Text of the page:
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Bill to require teaching of Holocaust passes committee

In News, State by OC Monitor StaffLeave a Comment

FRANKFORT, Ky. — Public middle and high schools in Kentucky would teach students about the Holocaust under a bill approved yesterday by a House committee.

Kentucky passed legislation in 2008 that required the state to develop a Holocaust curriculum for schools but did not mandate that it be taught. House Bill 128, sponsored by House Education Committee Chair John Carney, R-Campbellsville, and Rep. Mary Lou Marzian, D-Louisville, would require instruction on the Holocaust and other acts of genocide that have been recognized by an international court of law. The House Education Committee gave its approval to the legislation today.

Several lawmakers said during today’s meeting that it is important that no one deny, nor forget, the mass murder of an estimated 6 million Jewish people during the Holocaust of the 1930s and 1940s. The genocide and mass atrocities, also called the Shoah, was orchestrated by the German Nazi regime led by Adolph Hitler.

“In my lifetime I’ve been lucky to know three Holocaust survivors” said HB 128 co-sponsor Rep. Mark Hart, R-Falmouth. He said the bill is necessary “so we, as a society and as human race, don’t repeat what has happened in the past. If we don’t teach it, it could be repeated.”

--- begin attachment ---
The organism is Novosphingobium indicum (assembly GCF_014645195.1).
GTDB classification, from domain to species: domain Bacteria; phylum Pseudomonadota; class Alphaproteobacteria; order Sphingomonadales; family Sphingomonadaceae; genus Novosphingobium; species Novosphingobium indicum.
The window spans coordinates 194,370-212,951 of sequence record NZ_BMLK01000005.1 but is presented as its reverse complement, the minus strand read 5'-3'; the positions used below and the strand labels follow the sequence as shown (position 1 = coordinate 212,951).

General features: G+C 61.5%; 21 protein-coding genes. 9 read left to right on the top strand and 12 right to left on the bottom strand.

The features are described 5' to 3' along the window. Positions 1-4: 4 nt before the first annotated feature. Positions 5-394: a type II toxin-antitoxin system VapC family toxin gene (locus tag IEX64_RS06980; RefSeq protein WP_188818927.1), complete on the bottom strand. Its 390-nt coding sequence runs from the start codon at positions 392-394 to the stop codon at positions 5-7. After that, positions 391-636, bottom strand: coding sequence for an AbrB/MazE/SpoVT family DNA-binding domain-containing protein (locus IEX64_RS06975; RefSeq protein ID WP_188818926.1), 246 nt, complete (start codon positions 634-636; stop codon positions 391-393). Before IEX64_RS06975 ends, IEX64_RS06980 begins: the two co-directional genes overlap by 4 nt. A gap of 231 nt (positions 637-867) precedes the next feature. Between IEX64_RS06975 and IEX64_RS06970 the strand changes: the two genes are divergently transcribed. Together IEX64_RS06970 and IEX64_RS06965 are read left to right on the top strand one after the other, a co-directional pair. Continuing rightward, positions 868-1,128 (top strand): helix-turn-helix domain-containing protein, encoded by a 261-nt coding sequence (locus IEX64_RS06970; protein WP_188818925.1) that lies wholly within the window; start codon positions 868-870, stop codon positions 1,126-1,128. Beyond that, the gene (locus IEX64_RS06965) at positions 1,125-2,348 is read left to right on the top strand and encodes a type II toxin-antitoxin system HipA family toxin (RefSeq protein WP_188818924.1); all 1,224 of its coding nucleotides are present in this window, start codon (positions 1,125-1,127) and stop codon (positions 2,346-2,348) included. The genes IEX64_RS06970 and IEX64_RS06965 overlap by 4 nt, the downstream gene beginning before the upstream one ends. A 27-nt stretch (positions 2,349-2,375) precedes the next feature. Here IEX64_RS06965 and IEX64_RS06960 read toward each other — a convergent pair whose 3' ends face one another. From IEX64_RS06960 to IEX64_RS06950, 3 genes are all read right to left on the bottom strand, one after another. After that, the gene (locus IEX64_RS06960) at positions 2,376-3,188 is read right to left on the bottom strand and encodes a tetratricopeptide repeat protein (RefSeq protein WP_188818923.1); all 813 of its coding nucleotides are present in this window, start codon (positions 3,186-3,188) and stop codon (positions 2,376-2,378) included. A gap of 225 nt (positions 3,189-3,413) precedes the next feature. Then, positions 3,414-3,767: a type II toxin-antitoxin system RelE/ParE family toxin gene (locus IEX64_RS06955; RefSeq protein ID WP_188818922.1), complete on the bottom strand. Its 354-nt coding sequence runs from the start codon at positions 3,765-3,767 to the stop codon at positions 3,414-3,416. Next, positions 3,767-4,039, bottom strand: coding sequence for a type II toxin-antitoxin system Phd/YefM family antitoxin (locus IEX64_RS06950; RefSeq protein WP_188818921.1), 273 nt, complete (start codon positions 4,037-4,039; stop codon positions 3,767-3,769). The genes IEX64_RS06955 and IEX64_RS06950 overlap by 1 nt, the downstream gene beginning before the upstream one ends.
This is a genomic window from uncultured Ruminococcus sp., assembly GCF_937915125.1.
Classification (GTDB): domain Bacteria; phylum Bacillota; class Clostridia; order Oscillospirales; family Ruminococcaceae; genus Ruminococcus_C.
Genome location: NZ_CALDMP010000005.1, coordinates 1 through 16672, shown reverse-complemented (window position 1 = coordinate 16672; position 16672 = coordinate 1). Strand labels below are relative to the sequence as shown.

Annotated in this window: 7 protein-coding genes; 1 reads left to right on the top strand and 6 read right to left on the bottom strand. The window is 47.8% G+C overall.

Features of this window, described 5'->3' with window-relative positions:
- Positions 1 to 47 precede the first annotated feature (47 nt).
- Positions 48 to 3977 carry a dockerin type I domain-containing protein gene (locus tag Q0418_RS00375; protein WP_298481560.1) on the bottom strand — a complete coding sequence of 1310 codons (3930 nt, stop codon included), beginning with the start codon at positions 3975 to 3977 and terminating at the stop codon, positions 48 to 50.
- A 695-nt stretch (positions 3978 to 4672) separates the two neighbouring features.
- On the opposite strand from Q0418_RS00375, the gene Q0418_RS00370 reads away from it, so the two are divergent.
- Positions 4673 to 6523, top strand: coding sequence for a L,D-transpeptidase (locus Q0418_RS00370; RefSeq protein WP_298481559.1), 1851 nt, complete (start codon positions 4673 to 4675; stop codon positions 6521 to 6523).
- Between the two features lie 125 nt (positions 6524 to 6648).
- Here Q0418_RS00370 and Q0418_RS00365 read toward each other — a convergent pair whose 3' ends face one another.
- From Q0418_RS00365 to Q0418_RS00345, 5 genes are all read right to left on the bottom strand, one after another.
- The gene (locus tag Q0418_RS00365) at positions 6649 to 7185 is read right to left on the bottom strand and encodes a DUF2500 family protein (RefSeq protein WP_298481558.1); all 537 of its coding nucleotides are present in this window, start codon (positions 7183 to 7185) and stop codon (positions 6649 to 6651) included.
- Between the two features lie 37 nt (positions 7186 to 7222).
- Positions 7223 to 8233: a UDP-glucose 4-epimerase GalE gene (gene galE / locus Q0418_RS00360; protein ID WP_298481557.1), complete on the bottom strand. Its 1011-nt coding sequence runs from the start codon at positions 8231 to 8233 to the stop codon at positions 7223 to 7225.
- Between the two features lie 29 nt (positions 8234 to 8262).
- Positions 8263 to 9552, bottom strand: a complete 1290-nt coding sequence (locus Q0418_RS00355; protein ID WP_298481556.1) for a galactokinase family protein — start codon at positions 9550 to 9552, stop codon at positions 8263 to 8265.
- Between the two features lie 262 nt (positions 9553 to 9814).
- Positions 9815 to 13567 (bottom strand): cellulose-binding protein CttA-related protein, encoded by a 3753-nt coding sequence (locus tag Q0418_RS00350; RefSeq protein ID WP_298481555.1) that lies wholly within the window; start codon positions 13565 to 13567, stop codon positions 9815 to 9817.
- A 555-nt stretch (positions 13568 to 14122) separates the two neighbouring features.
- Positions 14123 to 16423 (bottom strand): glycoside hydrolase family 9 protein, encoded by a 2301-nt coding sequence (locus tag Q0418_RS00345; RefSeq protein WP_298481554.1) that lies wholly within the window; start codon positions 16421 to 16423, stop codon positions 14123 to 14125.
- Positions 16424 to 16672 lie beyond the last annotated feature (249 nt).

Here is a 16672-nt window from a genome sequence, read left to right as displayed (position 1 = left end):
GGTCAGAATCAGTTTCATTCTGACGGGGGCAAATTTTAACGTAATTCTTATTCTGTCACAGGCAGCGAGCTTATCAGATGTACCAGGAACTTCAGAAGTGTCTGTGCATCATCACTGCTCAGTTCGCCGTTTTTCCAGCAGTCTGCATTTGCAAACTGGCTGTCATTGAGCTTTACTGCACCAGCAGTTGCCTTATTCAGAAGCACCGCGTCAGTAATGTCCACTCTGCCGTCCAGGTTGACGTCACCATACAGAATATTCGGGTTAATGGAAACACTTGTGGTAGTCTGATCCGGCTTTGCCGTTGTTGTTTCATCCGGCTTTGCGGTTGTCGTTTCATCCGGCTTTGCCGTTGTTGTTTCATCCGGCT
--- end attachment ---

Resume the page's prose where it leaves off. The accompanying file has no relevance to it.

Rep. Reginald Meeks, D-Louisville, thanked the sponsors of the bill for what he called “a teachable moment for all of us here in the Commonwealth of Kentucky.”

Several eighth grade students from Louisville’s parochial St. Francis of Assisi School spoke about their instruction on the Holocaust and how it has improved their lives. They were joined by Fred Gross, a Holocaust survivor and educator who has taught hundreds of students over the decades.

“I’ve spoken to school children for the past 25 years, invited by teachers who took it upon themselves to teach the Holocaust,” said Gross. Letters he has received from students tell of lives changed, he said, including the life of a student from St. Francis of Assisi School.

“Since you’ve begun talking to my class, all of your wisdom has already helped me in my day to day life. I know I will carry these teachings with me for the rest of my life,” the letter read.

HB 128 now goes to the full House for consideration.

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